Retiring early is easy to do.  Cut back your spending on crap you don’t need, boost your savings and put more of your cash on things you love to do in the mean time.  Then get creative with your expenses and find a method that works you.  It might involve moving to a more affordable smaller city or town, getting used to living on a little bit less and creating a more realistic picture of what you want to do with your extra time in retirement (less golf and more hobbies that actually don’t cost you anything).  You can do all of that, but often people choose not to.  We hide under reasons like: I have to be close to my family (Why? Because right now you only see them once a month anyway and then complain about it), or perhaps I have to keep this job (Why? Just because they haven’t got to making cuts to your department yet doesn’t mean that job will be there for long).

In the end we often assume we can’t do things for reasons that really don’t matter that much if at all.  You have to get in the habit of questioning your assumptions about your life since once you do that you can realize just about anything is possible depending on how much work you want to put into it.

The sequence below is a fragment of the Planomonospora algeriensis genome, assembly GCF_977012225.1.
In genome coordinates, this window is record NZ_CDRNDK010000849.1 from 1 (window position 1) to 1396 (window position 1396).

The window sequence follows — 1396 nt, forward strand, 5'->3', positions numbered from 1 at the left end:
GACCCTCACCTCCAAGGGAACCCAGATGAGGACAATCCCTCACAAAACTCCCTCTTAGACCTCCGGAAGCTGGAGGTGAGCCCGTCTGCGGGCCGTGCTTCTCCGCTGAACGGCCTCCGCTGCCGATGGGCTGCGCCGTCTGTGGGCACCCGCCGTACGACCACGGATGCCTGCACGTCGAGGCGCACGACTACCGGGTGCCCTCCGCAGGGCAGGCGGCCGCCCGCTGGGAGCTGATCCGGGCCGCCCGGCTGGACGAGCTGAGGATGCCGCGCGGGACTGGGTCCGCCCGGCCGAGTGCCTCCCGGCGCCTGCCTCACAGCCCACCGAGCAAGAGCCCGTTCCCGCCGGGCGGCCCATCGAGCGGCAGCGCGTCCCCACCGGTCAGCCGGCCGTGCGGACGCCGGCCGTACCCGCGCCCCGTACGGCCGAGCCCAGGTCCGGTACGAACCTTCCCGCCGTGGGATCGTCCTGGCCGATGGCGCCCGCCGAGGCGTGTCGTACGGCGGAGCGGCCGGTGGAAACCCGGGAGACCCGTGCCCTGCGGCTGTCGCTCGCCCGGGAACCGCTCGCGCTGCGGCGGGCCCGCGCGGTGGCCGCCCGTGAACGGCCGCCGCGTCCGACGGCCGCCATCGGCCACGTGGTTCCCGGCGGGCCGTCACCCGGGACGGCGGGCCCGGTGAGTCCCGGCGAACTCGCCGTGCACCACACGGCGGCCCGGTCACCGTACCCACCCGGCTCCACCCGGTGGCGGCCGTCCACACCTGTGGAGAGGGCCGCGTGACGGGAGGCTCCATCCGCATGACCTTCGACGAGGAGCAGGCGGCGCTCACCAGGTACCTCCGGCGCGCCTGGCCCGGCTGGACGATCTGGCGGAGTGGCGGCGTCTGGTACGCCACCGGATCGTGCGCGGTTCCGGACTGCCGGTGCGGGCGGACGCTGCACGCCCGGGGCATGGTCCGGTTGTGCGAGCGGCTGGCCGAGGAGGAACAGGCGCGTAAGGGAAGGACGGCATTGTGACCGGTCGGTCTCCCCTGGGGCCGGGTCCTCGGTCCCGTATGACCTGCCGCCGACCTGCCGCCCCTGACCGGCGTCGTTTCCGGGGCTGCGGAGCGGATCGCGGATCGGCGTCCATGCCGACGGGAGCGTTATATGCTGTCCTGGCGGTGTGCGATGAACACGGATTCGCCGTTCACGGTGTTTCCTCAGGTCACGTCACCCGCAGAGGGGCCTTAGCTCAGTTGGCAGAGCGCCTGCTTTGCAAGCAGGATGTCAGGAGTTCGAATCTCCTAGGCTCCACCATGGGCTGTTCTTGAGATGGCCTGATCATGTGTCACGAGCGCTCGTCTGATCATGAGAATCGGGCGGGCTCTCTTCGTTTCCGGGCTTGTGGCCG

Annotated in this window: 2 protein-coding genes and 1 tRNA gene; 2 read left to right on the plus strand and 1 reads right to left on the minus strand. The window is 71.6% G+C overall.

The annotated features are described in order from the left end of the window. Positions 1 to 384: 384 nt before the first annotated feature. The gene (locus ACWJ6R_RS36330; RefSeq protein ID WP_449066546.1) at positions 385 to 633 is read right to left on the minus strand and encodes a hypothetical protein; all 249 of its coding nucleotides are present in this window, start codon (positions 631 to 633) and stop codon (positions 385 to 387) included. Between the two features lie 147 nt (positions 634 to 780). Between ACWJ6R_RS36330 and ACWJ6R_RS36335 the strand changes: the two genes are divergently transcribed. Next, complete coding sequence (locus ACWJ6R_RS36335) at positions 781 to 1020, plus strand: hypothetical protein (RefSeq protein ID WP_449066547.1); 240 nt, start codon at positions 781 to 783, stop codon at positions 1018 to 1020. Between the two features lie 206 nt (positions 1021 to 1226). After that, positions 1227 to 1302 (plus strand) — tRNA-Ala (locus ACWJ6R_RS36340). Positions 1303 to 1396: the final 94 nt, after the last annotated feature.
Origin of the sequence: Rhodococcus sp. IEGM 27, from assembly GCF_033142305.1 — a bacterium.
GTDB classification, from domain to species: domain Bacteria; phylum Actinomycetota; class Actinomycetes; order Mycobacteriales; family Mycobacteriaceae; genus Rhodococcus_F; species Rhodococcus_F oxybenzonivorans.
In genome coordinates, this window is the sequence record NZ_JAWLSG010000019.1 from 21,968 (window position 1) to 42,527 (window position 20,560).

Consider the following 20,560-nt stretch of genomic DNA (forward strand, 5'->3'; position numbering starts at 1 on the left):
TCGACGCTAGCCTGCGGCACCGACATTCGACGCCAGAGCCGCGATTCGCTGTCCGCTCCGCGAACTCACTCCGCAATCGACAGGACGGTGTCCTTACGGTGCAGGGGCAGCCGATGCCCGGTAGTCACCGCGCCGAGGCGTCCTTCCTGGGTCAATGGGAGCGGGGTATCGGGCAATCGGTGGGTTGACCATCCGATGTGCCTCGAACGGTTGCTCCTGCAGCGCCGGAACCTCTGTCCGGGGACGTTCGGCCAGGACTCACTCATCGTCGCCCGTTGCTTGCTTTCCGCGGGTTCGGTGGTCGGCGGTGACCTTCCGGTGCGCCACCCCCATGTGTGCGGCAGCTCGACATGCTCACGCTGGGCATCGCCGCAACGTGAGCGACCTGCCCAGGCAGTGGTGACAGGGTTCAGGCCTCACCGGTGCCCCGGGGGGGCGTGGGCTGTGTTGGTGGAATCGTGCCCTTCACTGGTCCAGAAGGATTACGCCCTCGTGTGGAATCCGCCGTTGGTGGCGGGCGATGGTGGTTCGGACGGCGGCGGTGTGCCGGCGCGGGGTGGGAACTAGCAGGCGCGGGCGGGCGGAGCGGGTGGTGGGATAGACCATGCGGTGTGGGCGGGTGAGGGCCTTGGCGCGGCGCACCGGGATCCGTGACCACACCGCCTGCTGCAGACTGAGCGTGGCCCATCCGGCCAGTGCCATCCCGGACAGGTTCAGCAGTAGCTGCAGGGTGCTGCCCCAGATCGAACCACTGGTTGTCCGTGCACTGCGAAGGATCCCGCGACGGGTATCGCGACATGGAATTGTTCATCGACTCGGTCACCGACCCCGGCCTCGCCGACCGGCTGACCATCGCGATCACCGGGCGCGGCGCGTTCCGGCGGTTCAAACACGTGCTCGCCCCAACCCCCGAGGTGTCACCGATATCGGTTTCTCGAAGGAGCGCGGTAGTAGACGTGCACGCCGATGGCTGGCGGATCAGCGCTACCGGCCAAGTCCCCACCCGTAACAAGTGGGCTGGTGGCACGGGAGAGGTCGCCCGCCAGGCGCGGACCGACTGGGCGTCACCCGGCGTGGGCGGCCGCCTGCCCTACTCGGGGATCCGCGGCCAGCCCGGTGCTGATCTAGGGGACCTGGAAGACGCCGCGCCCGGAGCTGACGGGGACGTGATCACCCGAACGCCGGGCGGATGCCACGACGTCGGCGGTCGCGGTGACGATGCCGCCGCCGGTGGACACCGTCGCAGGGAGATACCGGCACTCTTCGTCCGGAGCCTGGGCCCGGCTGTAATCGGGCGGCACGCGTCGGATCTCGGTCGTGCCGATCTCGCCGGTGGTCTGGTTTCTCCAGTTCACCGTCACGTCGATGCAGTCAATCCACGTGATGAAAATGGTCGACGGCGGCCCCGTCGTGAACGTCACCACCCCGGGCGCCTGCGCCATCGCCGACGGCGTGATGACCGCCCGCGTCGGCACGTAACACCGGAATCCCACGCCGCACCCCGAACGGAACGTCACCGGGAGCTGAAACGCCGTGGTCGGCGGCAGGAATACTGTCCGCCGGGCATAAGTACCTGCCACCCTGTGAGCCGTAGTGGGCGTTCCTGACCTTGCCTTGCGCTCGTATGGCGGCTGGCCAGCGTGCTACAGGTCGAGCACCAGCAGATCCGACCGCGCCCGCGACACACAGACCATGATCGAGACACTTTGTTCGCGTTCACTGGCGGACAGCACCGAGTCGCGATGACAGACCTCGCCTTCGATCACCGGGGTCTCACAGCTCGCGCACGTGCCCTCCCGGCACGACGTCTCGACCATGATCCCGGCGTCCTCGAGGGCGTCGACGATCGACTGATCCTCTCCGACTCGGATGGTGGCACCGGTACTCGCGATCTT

So how about you?  What assumption have you faced and realized it wasn’t true? Or do you make your own beans or buy them in a can?

6 thoughts on “The Boston Baked Bean Lessons”

  1. You forgot to mention all the money you will save on laxatives by eating the beans 🙂

    We made pulled pork this weekend for the family get together. 7 hours in slow cooker, pull the pork, add BBQ sauce, cook for another hour, and then its done and delicious. mmmmmmmm….

  2. Right now, I’m doing yard work (not complicated) and minor home repairs. I had a leaking hose feeding from a water pipe to my humidifier. I postponed fixing it for a few weeks, knowing that I had no idea how to fix it. I wasted water and money, but I didn’t overestimate the difficulty. It took multiple trips to Rona and Home Depot and took most of the day. I got water everywhere. What I underestimated, however, was the feeling of satisfaction once I fixed it myself for under $20. And now I know something about self-tapping saddle valved and Ander-Ligne compression connectors.